Mirror, Mask, Labyrinth
During this year's long white winter, blank with snow and early dark, I kept two volumes from the South close at hand—just-published Penguin paperbacks of the poems of Jorge Luis Borges in facing-page translations. One, The Sonnets, is organized by form; the other, Poems of the Night, by theme. To say so, however, is to oversimplify, for Borges wrote many sonnets on nocturnal themes, and his night poems, like most nocturnes, poetic or musical, wander and return in line with our experience of night itself. The editors of these volumes, Stephen Kessler for the sonnets and Efraín Kristal for the poems of night, called upon some of the same translators (including Robert Fitzgerald, Alastair Reid and W.S. Merwin) but otherwise stayed out of each other's way as they culled poems from the entirety of Borges's career. Kessler includes Borges's first known sonnet in Spanish, "Pedro Luis in Martigny," a portrait of a friend enclosed in a letter to another friend in Geneva in 1920, when Borges was 21, and both editors include work from Borges's last publications in 1985 and 1986, the year of his death, which found him as well in Geneva.
In the introduction to his Obra Poética 1923–1985, brought out by Emecé Editores in Buenos Aires in 1989, Borges recalls a passage from a letter of his beloved literary ancestor Robert Louis Stevenson: "I do not set up to be a poet. Only an all-round literary man: a man who talks, not one who sings.... Excuse this apology; but I don't like to come before people who have a note of song, and let it be supposed I do not know the difference." This borrowed strategy of first apologizing, then dazzling, was an intrinsic aspect of Borges's public persona; we find it, too, in the doubled being of his well-known little essay "Borges and I." There he writes: "news of Borges reaches me by mail, or I see his name on a list of academics or in some biographical dictionary. My taste runs to hourglasses, maps, eighteenth-century typefaces, etymologies, the taste of coffee and the prose of Robert Louis Stevenson; Borges shares those preferences, but in a vain sort of way that turns them into the accoutrements of an actor.... I live, I allow myself to live, so that Borges can spin out his literature, and that literature is my justification."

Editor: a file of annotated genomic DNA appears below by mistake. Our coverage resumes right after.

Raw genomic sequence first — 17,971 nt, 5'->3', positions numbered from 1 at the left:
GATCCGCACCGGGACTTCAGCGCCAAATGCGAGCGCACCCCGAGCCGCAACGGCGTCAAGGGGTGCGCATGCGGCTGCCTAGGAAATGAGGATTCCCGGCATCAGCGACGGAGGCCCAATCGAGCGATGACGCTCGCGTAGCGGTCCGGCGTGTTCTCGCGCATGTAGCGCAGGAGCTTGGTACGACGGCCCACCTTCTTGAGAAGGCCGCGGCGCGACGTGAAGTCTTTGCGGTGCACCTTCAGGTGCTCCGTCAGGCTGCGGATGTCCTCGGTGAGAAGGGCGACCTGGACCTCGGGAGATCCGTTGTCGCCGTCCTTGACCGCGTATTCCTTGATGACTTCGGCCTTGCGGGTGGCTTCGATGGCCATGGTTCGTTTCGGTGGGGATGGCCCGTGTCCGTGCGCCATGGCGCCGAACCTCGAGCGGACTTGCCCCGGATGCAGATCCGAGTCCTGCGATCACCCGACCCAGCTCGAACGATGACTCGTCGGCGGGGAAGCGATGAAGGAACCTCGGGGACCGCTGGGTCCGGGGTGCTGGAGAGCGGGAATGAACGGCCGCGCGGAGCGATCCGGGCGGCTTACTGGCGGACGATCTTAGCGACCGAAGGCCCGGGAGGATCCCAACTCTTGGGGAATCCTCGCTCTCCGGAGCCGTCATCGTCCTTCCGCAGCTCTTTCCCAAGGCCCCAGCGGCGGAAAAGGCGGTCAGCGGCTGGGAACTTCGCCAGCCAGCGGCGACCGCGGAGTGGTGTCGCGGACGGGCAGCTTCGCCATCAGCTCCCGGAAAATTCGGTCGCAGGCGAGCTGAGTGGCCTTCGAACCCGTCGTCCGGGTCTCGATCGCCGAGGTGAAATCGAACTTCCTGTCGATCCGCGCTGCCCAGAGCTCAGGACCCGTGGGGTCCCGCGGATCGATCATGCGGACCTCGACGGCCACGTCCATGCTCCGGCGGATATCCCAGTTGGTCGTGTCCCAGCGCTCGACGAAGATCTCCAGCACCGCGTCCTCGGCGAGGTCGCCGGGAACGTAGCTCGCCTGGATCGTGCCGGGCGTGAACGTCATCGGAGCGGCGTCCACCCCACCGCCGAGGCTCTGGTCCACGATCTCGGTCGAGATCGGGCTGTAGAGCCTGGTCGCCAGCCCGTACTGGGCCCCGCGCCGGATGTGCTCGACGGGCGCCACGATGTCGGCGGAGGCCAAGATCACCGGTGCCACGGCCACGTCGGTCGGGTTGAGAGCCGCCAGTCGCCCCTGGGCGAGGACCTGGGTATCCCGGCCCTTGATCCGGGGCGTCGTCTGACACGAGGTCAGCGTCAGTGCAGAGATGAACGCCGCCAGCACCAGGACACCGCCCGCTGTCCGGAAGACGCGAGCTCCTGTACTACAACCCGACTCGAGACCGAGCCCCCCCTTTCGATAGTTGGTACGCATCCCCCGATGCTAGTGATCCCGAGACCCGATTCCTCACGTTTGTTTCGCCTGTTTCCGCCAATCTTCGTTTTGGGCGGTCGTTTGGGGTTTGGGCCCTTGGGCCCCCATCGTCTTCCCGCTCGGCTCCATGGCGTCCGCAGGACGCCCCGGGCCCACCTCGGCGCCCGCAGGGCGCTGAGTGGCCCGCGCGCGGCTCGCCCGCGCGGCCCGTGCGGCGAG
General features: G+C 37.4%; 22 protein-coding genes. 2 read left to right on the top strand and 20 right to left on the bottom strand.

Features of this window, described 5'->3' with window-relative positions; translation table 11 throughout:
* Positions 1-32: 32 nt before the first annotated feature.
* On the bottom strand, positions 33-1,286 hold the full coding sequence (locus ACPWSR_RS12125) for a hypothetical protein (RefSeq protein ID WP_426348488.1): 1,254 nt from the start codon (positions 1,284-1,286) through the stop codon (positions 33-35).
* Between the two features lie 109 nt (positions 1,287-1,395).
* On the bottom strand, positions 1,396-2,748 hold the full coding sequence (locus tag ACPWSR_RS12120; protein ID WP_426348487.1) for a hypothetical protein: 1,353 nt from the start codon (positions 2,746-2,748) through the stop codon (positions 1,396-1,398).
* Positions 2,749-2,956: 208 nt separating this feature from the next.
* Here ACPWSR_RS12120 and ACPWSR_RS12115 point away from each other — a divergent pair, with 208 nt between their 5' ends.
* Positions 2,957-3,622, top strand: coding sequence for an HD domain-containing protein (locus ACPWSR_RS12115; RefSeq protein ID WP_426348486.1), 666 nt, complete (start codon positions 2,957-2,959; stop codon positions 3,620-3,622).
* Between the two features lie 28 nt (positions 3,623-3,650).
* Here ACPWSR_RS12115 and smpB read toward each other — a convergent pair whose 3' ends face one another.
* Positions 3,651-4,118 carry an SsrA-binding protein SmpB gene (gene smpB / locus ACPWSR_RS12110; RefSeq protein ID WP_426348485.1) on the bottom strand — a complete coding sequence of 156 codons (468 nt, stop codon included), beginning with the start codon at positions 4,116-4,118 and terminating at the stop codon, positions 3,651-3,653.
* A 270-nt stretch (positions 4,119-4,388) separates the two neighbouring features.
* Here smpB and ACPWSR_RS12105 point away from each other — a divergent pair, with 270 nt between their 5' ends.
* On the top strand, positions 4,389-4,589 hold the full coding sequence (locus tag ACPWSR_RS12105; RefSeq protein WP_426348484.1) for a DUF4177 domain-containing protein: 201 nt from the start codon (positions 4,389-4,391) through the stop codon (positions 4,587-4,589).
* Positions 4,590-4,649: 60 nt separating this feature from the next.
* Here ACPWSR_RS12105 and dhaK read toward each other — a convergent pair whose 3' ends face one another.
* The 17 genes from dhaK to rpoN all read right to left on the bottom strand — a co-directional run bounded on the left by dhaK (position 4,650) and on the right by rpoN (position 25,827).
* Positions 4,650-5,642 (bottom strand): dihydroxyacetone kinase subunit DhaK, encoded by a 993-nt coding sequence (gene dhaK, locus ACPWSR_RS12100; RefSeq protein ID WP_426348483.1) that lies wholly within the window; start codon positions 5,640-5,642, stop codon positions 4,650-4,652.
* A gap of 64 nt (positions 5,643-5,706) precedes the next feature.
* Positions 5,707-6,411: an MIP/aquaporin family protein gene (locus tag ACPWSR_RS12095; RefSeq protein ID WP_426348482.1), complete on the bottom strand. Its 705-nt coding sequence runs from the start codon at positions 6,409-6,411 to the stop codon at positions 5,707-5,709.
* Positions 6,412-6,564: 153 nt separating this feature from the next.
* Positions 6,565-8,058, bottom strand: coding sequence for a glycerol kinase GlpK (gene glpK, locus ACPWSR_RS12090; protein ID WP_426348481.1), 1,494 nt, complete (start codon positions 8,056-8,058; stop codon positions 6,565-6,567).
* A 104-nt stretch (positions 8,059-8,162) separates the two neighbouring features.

Obscure provincial of the New World, destined to live out his life as a near invalid in a tiny apartment with his mother once he loses his "reading and writing" sight in his mid-50s; prim celibate; lover, Platonic or otherwise, of dozens of women and husband of two in his late age; firebrand of the early twentieth-century avant-garde, who brought the news of Geneva, Madrid, Seville and Majorca to Buenos Aires; publisher, in the 1920s, of the "Ultraist" Symbolist journal Prisma and of Proa, the journal of democratic reform and liberal, syncretic, poetics; high school dropout; devotee of Federico García Lorca, denigrator of García Lorca; the most learned reader of the twentieth century; in a bizarre historical irony, the third person to hold the position of director of the National Library of Argentina "whom God granted both books and blindness"; professor of literature at the University of Buenos Aires and scholar of Anglo-Saxon; recipient of honorary degrees from Oxford, Columbia, Cambridge and elsewhere, of the Jerusalem Prize, the Alfonso Reyes Prize and the Cervantes Prize; longstanding supporter of the Radical Party; fearless opponent of the dictatorship of Juan Domingo Perón; willfully naïve apologist for the brutal late-1970s military regimes of Argentina and Chile. There is no end to the string of paradoxes that arise from the biographies of Borges and "Borges."